Commenting on Kidney's appointment in a radio interview, the Leinster centre said: "I just think he's a great man to put a big package together. I know from talking to the Munster lads he hasn't doing as much coaching this year but he's been co-ordinating everything, putting it all together.
"He just has this ability to motivate his players and get them best out of them."
Kidney's coaching style paid off back in 1998 when he guided the Irish Under-19s to a world title.
O'Driscoll recalled: "Certainly the 1998 Irish Under-19 team that went and won the World Cup, I don't think we were the best players in the competition but we were given the belief that the further we went in the competition, there was more of a chance of us winning it and that sort of typifies what he's all about."
Although a large chunk of the Irish senior squad will have played under Kidney before, O'Driscoll was keen to point out that that familiarity will count for little as a new coach will always want to put his mark on a team.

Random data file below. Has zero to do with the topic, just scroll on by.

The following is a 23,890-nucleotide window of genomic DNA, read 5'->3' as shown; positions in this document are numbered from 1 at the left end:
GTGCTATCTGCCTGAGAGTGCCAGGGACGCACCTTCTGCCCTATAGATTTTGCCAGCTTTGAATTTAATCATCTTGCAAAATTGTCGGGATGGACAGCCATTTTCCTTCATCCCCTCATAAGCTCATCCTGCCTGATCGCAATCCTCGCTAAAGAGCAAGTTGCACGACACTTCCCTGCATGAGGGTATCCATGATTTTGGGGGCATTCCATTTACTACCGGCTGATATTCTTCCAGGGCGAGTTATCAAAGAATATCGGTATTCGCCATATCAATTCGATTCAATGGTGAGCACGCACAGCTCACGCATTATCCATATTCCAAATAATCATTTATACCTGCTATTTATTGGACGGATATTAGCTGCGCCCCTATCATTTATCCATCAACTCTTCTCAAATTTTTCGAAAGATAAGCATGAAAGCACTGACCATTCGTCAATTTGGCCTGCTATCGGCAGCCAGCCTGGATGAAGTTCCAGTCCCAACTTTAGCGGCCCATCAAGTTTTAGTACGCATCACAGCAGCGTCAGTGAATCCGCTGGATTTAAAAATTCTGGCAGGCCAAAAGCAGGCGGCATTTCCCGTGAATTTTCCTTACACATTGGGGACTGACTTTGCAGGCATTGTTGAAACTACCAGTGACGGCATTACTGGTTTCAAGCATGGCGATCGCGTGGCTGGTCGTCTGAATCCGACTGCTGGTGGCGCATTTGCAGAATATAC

"(Having a homegrown coach) will make the transition a hell of a lot easier. A lot of guys will know him and he'll know a lot of guys.
"But having said that, people will still be starting with a clean slate. Reputations really won't count for a huge amount when a new coach comes in.
An interim management team, heading by Connacht coach Michael Bradley, was put in place today for Ireland's upcoming game against the Barbarians and the summer tour to New Zealand and Australia next month.
Although expectations will be low, O'Driscoll is in a positive frame of mind ahead of the tour.
"I suppose there's no better time to go down to somewhere like New Zealand, the way things are panning out there.
"They seem to have a few injuries and a lot of guys seem to be coming up to the Northern Hemisphere and plying their trade with clubs here," added Ireland's record try scorer.
"There'll be very little pressure on us coming off the back of the World Cup and the Six Nations we had, so we'll just go out and give it a good crack."